Davos 2020 and climate change: How investment risks have shifted over a decade

This week the annual World Economic Forum (WEF) is taking place in Davos. Attendees include leaders from the worlds of politics and business who meet to discuss global policy priorities for the coming year. 

This year, ESG (environment, social, governance) themes have been in the spotlight, with the programme covering topics such as ‘How to save the planet’. Speakers have included teenage environmental activist Greta Thunberg and outgoing Bank of England Governor Mark Carney, who is due to take up a new role as UN special envoy for climate action and finance.

The reason such concerns are top of the Davos agenda becomes clear when we see the WEF’s assessment of the top global risks for 2020 (see chart below). Environmental risks now take up the whole top five global risks in terms of likelihood. This demonstrates how issues such as climate change have become increasingly pressing in recent years.


The top five risks are assessed by the WEF via a survey of around 800 business, government, civil society and thought leaders. But what do these risks mean for investors? 

Nicholette MacDonald-Brown, Fund Manager, European Equities, says: “It’s interesting to track how the top five risks have evolved since 2007. Perhaps unsurprisingly, various economic risks were the main concerns in 2008-10, i.e. the time of the Global Financial Crisis. The specific economic risks of fiscal imbalances and income disparity rose to prominence in 2012-13 – the era of the eurozone sovereign debt crisis which was marked by high unemployment. And, again from a European perspective, involuntary migration was a top risk in 2016 and 2017 as the conflict in Syria worsened.

“While environmental risks have long been a concern for many people, they are absent from this list of top risks until 2011. It’s only from 2016 that it’s clear that the environment has definitively moved up the political and policy agenda. This doesn’t mean the other risks have gone away; policymakers, businesses and investors will still be grappling with them for years to come. However, it does show that the environment’s importance to global society and the economy has moved into the spotlight.

“As investors in sustainable companies, part of our role is to assess how companies treat all their stakeholders, one of which is the environment. A company that damages the environment may suffer reputational damage, lose customers and market share, attract fines or other regulatory penalties, and could struggle to recruit and retain a motivated workforce.

"All of these are factors that cost money and would ultimately be detrimental to shareholders. We therefore engage with companies to make sure that their plans consider their impact on the environment. Investing isn’t just about a narrow focus on profits anymore; it’s a consideration of how those profits are made.”  

The WEF also produces a list of top five risks in terms of their impact (below). This brings slightly different results; after all, it’s hard to argue that the use of weapons of mass destruction wouldn’t have enormous negative consequences.


But here too, environmental risks are to the fore. It’s very striking to see that climate action failure, biodiversity loss and extreme weather are not just in the top five in terms of likelihood, but are also three of the top five in terms of impact.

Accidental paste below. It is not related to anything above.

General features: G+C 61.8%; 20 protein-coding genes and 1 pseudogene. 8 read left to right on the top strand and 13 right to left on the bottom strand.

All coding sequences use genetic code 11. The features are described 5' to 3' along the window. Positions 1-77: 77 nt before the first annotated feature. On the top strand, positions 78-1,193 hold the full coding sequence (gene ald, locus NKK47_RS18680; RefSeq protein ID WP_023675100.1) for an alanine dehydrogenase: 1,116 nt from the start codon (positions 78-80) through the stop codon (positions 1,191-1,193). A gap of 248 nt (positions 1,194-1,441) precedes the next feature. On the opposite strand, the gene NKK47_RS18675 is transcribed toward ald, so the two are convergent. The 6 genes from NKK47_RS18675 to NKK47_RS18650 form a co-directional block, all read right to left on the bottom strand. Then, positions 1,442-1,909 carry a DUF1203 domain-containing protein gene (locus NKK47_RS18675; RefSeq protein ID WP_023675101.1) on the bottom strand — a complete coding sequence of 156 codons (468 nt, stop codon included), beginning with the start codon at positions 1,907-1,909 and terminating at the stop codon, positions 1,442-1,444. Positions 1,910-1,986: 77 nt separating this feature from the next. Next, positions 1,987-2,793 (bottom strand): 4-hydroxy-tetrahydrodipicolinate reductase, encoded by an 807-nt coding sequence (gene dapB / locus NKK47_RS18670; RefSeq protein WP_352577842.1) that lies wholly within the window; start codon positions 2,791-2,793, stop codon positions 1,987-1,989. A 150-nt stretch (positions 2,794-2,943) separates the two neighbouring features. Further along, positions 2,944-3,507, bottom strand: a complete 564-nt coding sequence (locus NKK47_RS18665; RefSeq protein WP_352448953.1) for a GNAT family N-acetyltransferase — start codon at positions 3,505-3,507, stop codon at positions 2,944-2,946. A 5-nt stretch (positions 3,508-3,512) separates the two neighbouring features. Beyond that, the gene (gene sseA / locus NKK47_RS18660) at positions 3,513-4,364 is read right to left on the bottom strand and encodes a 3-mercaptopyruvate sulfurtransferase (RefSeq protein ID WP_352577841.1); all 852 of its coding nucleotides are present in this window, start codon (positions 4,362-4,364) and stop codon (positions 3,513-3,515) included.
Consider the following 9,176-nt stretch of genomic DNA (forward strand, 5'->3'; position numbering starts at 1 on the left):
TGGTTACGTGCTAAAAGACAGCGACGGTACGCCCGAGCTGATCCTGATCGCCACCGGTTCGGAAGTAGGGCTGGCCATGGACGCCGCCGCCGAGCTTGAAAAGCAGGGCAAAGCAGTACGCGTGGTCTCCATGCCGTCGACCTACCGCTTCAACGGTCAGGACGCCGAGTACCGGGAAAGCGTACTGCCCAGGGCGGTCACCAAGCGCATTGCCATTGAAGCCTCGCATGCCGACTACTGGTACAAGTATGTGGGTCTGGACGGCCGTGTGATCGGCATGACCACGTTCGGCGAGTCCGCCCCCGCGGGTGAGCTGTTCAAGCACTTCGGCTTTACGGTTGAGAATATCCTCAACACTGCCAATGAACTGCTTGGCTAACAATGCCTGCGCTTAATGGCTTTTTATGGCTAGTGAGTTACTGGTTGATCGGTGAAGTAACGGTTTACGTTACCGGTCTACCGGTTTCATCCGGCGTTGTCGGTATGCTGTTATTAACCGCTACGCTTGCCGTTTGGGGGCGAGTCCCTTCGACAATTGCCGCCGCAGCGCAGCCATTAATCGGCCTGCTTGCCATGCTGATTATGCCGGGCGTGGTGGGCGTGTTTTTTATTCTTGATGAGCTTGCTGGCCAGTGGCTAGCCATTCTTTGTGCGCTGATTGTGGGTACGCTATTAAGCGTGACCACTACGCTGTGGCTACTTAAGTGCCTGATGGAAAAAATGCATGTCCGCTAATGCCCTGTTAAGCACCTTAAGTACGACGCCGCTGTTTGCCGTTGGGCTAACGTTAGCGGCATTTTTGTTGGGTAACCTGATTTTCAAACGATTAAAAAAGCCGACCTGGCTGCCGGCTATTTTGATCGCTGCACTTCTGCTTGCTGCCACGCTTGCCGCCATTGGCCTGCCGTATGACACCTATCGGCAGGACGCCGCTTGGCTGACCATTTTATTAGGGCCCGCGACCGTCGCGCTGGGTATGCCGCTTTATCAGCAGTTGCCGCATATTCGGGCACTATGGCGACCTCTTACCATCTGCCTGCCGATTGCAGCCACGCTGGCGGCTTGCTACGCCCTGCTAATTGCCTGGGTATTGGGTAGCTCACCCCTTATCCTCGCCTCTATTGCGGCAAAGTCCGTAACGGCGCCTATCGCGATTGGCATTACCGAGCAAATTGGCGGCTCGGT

Marc Hassler, Sustainable Investment Analyst, says: “We believe 2020 and beyond will bring a new normal, with climate disruption triggering a large scale restructuring of societies, economies and business models. Almost 200 countries committed to limit the rise in global mean surface temperature to less than 2 degrees Celsius as part of the 2015 Paris Agreement. However, temperatures have already risen by 1C and current atmospheric levels of greenhouses gases roughly imply an additional 0.5C in the years to come. Time is running out.

“As technologies become more cost-effective, the first-mover disadvantage that has long been associated with tackling climate change is now turning into a first-mover advantage. Nations start to create the regulatory environments and infrastructure needed for the industries of the future to thrive, locking in growth in a low-carbon world.

“These industries stretch beyond the generation of renewable energy, including (but not limited to) agriculture and environmental resources, sustainable transportation, energy storage and distribution, green building technologies and the decarbonisation of sectors such as steel, cement and aluminium.

“As climate change investors, we believe these trends pose immense opportunities for companies providing the products and services needed as the world transitions to a low-carbon economy. However, in a time of climate change many companies will be at risk, making stock selection ever more important.”

The WEF’s list of risks chime with Schroders’ own findings that environmental factors are becoming more important to investors. The Schroders Global Investor Study 2019 found that 24% of respondents felt climate change is having, or will have, a significant impact on their investments, with a further 39% expecting it to have some impact.

  • Read more about the Schroders Global Investor Study 2019 here

And environmental disruption is one of the top four disruptive influences we identified last year in our Inescapable investment truths for the decade ahead. Global leaders have committed to keep long run temperature rises below two degrees but existing efforts fall short of that goal. The signs from the WEF global risks survey are encouraging in that they show people are becoming more aware of the risks, but there’s still a long way to go in terms of action.

  • Read more about sustainable investing here

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